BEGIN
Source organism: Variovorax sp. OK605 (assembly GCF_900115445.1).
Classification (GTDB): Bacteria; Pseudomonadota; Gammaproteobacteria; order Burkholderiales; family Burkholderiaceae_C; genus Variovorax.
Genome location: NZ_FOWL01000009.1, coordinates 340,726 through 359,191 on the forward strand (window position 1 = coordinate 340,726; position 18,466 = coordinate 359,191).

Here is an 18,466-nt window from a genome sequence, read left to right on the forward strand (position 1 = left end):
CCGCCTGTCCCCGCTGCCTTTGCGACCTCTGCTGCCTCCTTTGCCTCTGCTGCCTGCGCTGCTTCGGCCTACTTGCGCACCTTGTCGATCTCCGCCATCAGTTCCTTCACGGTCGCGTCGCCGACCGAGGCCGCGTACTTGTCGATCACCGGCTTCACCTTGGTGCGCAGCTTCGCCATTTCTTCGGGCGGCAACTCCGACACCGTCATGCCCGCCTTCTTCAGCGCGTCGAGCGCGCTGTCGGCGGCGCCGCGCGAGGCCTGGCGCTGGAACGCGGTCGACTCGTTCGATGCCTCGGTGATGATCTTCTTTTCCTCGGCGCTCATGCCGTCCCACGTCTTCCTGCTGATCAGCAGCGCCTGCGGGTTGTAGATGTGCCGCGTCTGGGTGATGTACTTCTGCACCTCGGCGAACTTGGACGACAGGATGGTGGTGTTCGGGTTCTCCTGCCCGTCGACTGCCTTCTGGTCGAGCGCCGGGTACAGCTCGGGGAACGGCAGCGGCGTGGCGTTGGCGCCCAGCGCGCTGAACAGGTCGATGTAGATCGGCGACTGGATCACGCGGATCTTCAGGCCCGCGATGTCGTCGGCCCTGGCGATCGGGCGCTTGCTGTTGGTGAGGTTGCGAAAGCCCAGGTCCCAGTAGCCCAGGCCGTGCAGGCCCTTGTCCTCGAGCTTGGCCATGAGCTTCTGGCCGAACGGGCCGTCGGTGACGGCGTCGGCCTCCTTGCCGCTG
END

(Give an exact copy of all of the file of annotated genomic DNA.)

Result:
Source organism: Variovorax sp. OK605 (assembly GCF_900115445.1).
Classification (GTDB): Bacteria; Pseudomonadota; Gammaproteobacteria; order Burkholderiales; family Burkholderiaceae_C; genus Variovorax.
Genome location: NZ_FOWL01000009.1, coordinates 340,726 through 359,191 on the forward strand (window position 1 = coordinate 340,726; position 18,466 = coordinate 359,191).

Here is an 18,466-nt window from a genome sequence, read left to right on the forward strand (position 1 = left end):
CCGCCTGTCCCCGCTGCCTTTGCGACCTCTGCTGCCTCCTTTGCCTCTGCTGCCTGCGCTGCTTCGGCCTACTTGCGCACCTTGTCGATCTCCGCCATCAGTTCCTTCACGGTCGCGTCGCCGACCGAGGCCGCGTACTTGTCGATCACCGGCTTCACCTTGGTGCGCAGCTTCGCCATTTCTTCGGGCGGCAACTCCGACACCGTCATGCCCGCCTTCTTCAGCGCGTCGAGCGCGCTGTCGGCGGCGCCGCGCGAGGCCTGGCGCTGGAACGCGGTCGACTCGTTCGATGCCTCGGTGATGATCTTCTTTTCCTCGGCGCTCATGCCGTCCCACGTCTTCCTGCTGATCAGCAGCGCCTGCGGGTTGTAGATGTGCCGCGTCTGGGTGATGTACTTCTGCACCTCGGCGAACTTGGACGACAGGATGGTGGTGTTCGGGTTCTCCTGCCCGTCGACTGCCTTCTGGTCGAGCGCCGGGTACAGCTCGGGGAACGGCAGCGGCGTGGCGTTGGCGCCCAGCGCGCTGAACAGGTCGATGTAGATCGGCGACTGGATCACGCGGATCTTCAGGCCCGCGATGTCGTCGGCCCTGGCGATCGGGCGCTTGCTGTTGGTGAGGTTGCGAAAGCCCAGGTCCCAGTAGCCCAGGCCGTGCAGGCCCTTGTCCTCGAGCTTGGCCATGAGCTTCTGGCCGAACGGGCCGTCGGTGACGGCGTCGGCCTCCTTGCCGCTG